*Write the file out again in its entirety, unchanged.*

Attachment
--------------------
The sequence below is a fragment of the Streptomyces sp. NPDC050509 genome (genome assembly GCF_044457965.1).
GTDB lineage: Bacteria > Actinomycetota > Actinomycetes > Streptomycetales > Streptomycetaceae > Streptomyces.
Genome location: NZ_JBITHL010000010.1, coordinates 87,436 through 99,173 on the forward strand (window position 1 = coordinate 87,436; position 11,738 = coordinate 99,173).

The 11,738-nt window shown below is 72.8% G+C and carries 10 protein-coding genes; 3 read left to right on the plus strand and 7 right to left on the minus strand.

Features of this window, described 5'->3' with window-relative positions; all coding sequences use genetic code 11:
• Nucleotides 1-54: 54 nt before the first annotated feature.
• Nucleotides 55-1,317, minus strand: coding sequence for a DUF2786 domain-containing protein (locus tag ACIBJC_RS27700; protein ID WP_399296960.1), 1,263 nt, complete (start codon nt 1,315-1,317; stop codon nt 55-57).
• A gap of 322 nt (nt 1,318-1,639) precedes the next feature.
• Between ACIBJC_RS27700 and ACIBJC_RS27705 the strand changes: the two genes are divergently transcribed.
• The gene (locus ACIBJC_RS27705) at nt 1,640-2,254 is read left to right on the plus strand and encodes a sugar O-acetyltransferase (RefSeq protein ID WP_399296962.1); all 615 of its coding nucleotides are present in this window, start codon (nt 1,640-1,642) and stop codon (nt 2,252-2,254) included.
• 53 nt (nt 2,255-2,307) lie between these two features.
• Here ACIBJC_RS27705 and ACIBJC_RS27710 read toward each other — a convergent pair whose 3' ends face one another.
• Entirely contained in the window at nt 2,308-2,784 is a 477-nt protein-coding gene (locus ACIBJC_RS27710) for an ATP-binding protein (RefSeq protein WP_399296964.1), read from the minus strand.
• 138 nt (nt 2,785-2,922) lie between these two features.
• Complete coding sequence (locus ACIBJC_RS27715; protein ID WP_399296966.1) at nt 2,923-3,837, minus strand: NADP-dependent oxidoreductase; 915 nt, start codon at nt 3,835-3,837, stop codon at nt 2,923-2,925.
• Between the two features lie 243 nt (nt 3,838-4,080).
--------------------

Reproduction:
The sequence below is a fragment of the Streptomyces sp. NPDC050509 genome (genome assembly GCF_044457965.1).
GTDB lineage: Bacteria > Actinomycetota > Actinomycetes > Streptomycetales > Streptomycetaceae > Streptomyces.
Genome location: NZ_JBITHL010000010.1, coordinates 87,436 through 99,173 on the forward strand (window position 1 = coordinate 87,436; position 11,738 = coordinate 99,173).

The 11,738-nt window shown below is 72.8% G+C and carries 10 protein-coding genes; 3 read left to right on the plus strand and 7 right to left on the minus strand.

Features of this window, described 5'->3' with window-relative positions; all coding sequences use genetic code 11:
• Nucleotides 1-54: 54 nt before the first annotated feature.
• Nucleotides 55-1,317, minus strand: coding sequence for a DUF2786 domain-containing protein (locus tag ACIBJC_RS27700; protein ID WP_399296960.1), 1,263 nt, complete (start codon nt 1,315-1,317; stop codon nt 55-57).
• A gap of 322 nt (nt 1,318-1,639) precedes the next feature.
• Between ACIBJC_RS27700 and ACIBJC_RS27705 the strand changes: the two genes are divergently transcribed.
• The gene (locus ACIBJC_RS27705) at nt 1,640-2,254 is read left to right on the plus strand and encodes a sugar O-acetyltransferase (RefSeq protein ID WP_399296962.1); all 615 of its coding nucleotides are present in this window, start codon (nt 1,640-1,642) and stop codon (nt 2,252-2,254) included.
• 53 nt (nt 2,255-2,307) lie between these two features.
• Here ACIBJC_RS27705 and ACIBJC_RS27710 read toward each other — a convergent pair whose 3' ends face one another.
• Entirely contained in the window at nt 2,308-2,784 is a 477-nt protein-coding gene (locus ACIBJC_RS27710) for an ATP-binding protein (RefSeq protein WP_399296964.1), read from the minus strand.
• 138 nt (nt 2,785-2,922) lie between these two features.
• Complete coding sequence (locus ACIBJC_RS27715; protein ID WP_399296966.1) at nt 2,923-3,837, minus strand: NADP-dependent oxidoreductase; 915 nt, start codon at nt 3,835-3,837, stop codon at nt 2,923-2,925.
• Between the two features lie 243 nt (nt 3,838-4,080).